The civil war continues although both sides talk of wanting to make peace. The basic problem here is that the two major tribes in South Sudan (Dinka and Nuer) are competing for control of the government and all the aid and oil money that entails. It’s the same old tribalism that makes honest and efficient government so difficult in parts of the world where tribal organizations still provide services that governments supply in the West. The Dinka are the about half the South Sudan population of nine million. The Nuer are the next largest tribe and comprise about a third of the South Sudan population. For centuries and Nuer and Dinka generally got along. In the decades of fighting against the Arab tribes that ran the Sundanese government the Dinka and Nuer cooperated. But once independence was achieved Dinka and Nuer leaders wanted a fair share of the aid and oil money for their people. Negotiations on that point never got far and the more numerous Dinka began forcing Nuer officials out of the government. The rebellion is a Nuer reaction to the Dinka acting like Dinka are going to get most of the newfound wealth. Meanwhile minority tribes in South Sudan are sldoconcerned about future power (and money) sharing deals between the Dinka and Nuer. There are around 60 minority tribes in the country and they do not want to be marginalized by a Dinka-Nuer agreement to divide government power between the two major tribes. Dinka and Nuer leaders realize that all this fighting only helps the hated former masters in Sudan. But tribal loyalty is more powerful than common sense and the fighting continues.
The Red Cross has begun using parachute drops to deliver critical relief supplies to refugee camps in South Sudan. This the first time in almost two decades that the Red Cross has had to resort to using parachute-delivered aid supply on a large scale. However, the civil war in South Sudan has made supply by truck convoy very difficult. The arrival of the rainy season has made the situation even worse. Cholera has broken out in several places in South Sudan. The parachute drops have included medical supplies. The Red Cross used parachute drops to provide supplies and humanitarian aid in Afghanistan in 1997.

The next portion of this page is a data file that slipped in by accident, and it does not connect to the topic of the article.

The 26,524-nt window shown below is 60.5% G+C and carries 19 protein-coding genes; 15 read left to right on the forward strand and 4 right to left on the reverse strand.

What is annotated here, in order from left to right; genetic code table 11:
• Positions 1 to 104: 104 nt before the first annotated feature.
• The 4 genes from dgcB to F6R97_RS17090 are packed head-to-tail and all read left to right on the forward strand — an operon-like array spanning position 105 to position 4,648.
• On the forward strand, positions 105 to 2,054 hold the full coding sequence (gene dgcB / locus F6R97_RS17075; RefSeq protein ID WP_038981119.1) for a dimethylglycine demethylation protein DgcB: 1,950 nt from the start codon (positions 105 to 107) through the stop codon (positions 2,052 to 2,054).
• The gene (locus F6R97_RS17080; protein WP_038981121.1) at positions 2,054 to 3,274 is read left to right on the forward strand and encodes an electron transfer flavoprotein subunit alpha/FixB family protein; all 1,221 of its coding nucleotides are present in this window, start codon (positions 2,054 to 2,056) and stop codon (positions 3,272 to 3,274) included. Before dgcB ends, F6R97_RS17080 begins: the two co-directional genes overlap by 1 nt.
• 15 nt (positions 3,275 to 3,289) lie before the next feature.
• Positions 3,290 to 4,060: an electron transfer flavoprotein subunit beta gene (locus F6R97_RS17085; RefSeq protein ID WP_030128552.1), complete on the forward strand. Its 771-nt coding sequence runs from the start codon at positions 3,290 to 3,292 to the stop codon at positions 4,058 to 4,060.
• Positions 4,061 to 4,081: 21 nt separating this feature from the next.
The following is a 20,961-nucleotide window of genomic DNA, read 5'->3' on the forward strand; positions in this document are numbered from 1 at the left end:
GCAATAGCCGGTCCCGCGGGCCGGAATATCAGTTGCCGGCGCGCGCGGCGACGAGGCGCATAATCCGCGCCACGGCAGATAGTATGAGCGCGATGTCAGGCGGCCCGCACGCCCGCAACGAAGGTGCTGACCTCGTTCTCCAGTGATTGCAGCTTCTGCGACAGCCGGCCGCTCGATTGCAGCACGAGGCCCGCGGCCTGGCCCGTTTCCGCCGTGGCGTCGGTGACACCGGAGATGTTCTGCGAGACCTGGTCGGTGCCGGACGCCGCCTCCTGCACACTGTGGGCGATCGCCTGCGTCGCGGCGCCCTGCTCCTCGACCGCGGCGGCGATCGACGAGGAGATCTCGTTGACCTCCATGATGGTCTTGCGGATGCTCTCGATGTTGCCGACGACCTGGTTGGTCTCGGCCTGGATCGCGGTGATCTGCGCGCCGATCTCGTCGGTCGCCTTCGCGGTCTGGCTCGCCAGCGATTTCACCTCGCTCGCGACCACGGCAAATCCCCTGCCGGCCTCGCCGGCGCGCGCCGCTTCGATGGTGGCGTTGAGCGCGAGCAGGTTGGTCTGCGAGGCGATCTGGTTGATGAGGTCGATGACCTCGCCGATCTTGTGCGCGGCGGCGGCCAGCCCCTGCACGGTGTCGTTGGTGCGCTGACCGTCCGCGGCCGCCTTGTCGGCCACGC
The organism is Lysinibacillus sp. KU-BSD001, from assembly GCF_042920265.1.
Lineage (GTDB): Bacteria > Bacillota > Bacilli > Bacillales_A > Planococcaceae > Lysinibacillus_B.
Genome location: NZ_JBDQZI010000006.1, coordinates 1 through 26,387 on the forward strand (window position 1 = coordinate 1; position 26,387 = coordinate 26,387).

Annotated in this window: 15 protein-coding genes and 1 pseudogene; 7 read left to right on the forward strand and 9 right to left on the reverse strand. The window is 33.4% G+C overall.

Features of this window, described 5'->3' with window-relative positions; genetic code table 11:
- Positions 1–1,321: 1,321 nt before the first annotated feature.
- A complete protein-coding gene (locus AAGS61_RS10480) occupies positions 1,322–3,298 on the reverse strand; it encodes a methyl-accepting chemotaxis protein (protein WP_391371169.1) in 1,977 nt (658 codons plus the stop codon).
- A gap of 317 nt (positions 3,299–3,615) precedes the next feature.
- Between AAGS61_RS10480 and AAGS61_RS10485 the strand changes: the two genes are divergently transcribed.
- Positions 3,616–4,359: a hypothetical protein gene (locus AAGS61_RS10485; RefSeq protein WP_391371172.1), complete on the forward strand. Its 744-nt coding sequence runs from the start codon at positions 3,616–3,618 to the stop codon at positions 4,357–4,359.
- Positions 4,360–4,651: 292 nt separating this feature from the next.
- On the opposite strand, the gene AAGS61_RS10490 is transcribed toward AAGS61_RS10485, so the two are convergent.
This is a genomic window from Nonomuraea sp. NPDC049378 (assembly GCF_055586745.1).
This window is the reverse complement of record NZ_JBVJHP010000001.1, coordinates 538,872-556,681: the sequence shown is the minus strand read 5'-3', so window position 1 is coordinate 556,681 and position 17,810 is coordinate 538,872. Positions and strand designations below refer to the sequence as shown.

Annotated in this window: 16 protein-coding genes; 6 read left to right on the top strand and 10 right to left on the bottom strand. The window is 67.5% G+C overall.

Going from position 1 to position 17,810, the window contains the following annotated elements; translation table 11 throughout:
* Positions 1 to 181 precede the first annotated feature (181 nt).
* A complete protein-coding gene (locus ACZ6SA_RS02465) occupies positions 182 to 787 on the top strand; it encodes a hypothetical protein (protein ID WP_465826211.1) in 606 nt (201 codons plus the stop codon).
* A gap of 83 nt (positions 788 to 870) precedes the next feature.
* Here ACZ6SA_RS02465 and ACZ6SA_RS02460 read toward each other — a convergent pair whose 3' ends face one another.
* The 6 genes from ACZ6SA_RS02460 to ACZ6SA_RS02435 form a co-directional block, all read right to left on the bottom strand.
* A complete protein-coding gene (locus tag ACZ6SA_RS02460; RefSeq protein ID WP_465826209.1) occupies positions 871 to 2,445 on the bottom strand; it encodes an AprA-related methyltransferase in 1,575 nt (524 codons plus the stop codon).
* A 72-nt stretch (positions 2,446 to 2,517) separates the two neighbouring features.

May 29, 2014: The UN has agreed to provide support for three battalions of East African peacekeepers. Some 2,500 troops from Rwanda, Kenya and Ethiopia will deploy to South Sudan to help enforce the May 9 ceasefire agreement. All three countries belong to the East African Inter-Governmental Authority on Development (IGAD).
May 28, 2014: The UN extended the UN Mission in South Sudan (UNMISS) peacekeeping mandate until November 30, 2014.
May 27, 2014: Another 70,000 to 80,000 people have fled civil war-related fighting in South Sudan. The UN now estimates that over one million people in South Sudan have been internally displaced. Nearly 40,000 have fled to Kenya.
May 21, 2014: The Popular Congress Party (PCP), a major Sudanese opposition party, confirmed that it is holding regular meetings with the Sudan Revolutionary Front (SRF) rebels. The PCP has met with representatives of SRF members in the Justice and Equality Movement (JEM), Sudan Peoples Liberation Movement-North (SPLM-N) and the Sudan Liberation Movement-Minnawi faction (SLM-MM).